2. He is probably the most important person to make it happen. God bless him to make it a ‘no kill’ success.

  7. What will any of this do to their return-to-owner rate? My guess is nothing. So long as the public sees LAAS as a bad cop, licensing rates will drop, pets will be unidentified and won’t be returned. These are nice things to do, but LAAS needs to change its attitude to the public and make the public a valued partner in saving pets lives. Only when the public starts to trust LAAS will things really start to turn around.

  8. To me it seems like the Maddie’s Fund money given to NYC rescues. We’ve seen how much NYACC changed in response to that.

    The pictures are great but, as always, BF just does not want to face the fact that there cannot be No Kill without shelter reform.

    And did Lee Clow really say, “We want to start a conversation that creates its own velocity. We want to make it a movement”?

    Funny, I thought it already was a movement. There’s some credit-taking here that I find distasteful.

  9. LA needs to get rid of the many pet stores that are selling animals! Will the council and mayor approve the ordinance being written? They also need to control the animals coming in from Mexico illegally! The shelters need to be more people friendly and not so nasty as some people will not go into the shelters to adopt an animal. They also need to work with rescues but I do not know if they have a problem with this currently.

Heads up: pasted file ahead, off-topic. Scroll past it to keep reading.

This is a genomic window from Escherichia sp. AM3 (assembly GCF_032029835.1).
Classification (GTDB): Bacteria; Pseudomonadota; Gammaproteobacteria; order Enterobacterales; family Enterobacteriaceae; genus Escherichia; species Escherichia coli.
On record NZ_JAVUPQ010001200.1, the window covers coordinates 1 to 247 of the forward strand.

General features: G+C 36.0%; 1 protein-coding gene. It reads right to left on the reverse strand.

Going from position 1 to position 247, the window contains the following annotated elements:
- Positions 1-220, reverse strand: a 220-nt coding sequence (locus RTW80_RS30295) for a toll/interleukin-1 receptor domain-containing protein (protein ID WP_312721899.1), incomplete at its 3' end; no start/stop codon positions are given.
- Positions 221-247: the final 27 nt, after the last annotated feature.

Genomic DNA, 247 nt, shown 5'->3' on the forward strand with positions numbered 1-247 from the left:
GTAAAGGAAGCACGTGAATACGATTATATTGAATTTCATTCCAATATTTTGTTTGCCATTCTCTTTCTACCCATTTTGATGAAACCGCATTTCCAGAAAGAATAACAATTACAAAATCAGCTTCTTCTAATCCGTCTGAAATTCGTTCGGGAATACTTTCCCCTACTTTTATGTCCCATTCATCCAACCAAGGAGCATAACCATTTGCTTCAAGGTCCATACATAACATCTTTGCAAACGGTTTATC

10. 65 NKLA rescues get adoption subsidiaries. So they get fixed animals and money. That would I turn allow for fee waived adoptions and increased adoption rates- looking very successful going forward.
    The New Hope rescues get to pull fixed animals for $45. Can they do fee waived adoptions and compete to stay in business with the other 65??
    Very interesting twist to driving the business.

  11. BTW- how can LA achieve no kill status by 2017, 2020, or whatever without there being a robust TNR program? Is this only No-Kill LA for Dogs? Unless and only unless LA County ceases to trap and kill Ferals.
    That idea is currently being floated by Maddies with Dr. Hurley. And she does make a compelling presentation.